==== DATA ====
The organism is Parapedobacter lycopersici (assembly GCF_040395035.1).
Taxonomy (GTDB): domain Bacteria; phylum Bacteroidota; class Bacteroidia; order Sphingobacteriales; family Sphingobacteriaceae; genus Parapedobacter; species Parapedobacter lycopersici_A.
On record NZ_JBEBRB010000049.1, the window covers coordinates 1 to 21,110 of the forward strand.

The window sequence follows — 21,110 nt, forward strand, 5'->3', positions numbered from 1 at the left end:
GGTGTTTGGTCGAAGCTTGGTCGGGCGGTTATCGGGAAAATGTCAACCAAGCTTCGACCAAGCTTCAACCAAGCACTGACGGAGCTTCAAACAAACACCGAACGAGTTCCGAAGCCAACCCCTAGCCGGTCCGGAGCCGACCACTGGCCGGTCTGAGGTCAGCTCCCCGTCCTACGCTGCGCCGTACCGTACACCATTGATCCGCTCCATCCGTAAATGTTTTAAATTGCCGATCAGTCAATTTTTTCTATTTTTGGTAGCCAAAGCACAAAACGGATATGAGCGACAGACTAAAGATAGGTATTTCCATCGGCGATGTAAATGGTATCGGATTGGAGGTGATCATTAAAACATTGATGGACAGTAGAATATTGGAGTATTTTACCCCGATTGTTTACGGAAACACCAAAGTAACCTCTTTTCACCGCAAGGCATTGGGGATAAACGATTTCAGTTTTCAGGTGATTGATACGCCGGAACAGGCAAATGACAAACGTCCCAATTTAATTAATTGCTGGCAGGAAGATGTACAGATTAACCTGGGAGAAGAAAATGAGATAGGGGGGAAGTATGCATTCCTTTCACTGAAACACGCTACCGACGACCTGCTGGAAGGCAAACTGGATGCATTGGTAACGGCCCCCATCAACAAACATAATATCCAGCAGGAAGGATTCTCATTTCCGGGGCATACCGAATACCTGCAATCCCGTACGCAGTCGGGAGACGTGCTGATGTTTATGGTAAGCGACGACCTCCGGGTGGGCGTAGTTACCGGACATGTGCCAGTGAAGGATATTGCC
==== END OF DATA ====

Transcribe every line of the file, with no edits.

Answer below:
The organism is Parapedobacter lycopersici (assembly GCF_040395035.1).
Taxonomy (GTDB): domain Bacteria; phylum Bacteroidota; class Bacteroidia; order Sphingobacteriales; family Sphingobacteriaceae; genus Parapedobacter; species Parapedobacter lycopersici_A.
On record NZ_JBEBRB010000049.1, the window covers coordinates 1 to 21,110 of the forward strand.

The window sequence follows — 21,110 nt, forward strand, 5'->3', positions numbered from 1 at the left end:
GGTGTTTGGTCGAAGCTTGGTCGGGCGGTTATCGGGAAAATGTCAACCAAGCTTCGACCAAGCTTCAACCAAGCACTGACGGAGCTTCAAACAAACACCGAACGAGTTCCGAAGCCAACCCCTAGCCGGTCCGGAGCCGACCACTGGCCGGTCTGAGGTCAGCTCCCCGTCCTACGCTGCGCCGTACCGTACACCATTGATCCGCTCCATCCGTAAATGTTTTAAATTGCCGATCAGTCAATTTTTTCTATTTTTGGTAGCCAAAGCACAAAACGGATATGAGCGACAGACTAAAGATAGGTATTTCCATCGGCGATGTAAATGGTATCGGATTGGAGGTGATCATTAAAACATTGATGGACAGTAGAATATTGGAGTATTTTACCCCGATTGTTTACGGAAACACCAAAGTAACCTCTTTTCACCGCAAGGCATTGGGGATAAACGATTTCAGTTTTCAGGTGATTGATACGCCGGAACAGGCAAATGACAAACGTCCCAATTTAATTAATTGCTGGCAGGAAGATGTACAGATTAACCTGGGAGAAGAAAATGAGATAGGGGGGAAGTATGCATTCCTTTCACTGAAACACGCTACCGACGACCTGCTGGAAGGCAAACTGGATGCATTGGTAACGGCCCCCATCAACAAACATAATATCCAGCAGGAAGGATTCTCATTTCCGGGGCATACCGAATACCTGCAATCCCGTACGCAGTCGGGAGACGTGCTGATGTTTATGGTAAGCGACGACCTCCGGGTGGGCGTAGTTACCGGACATGTGCCAGTGAAGGATATTGCC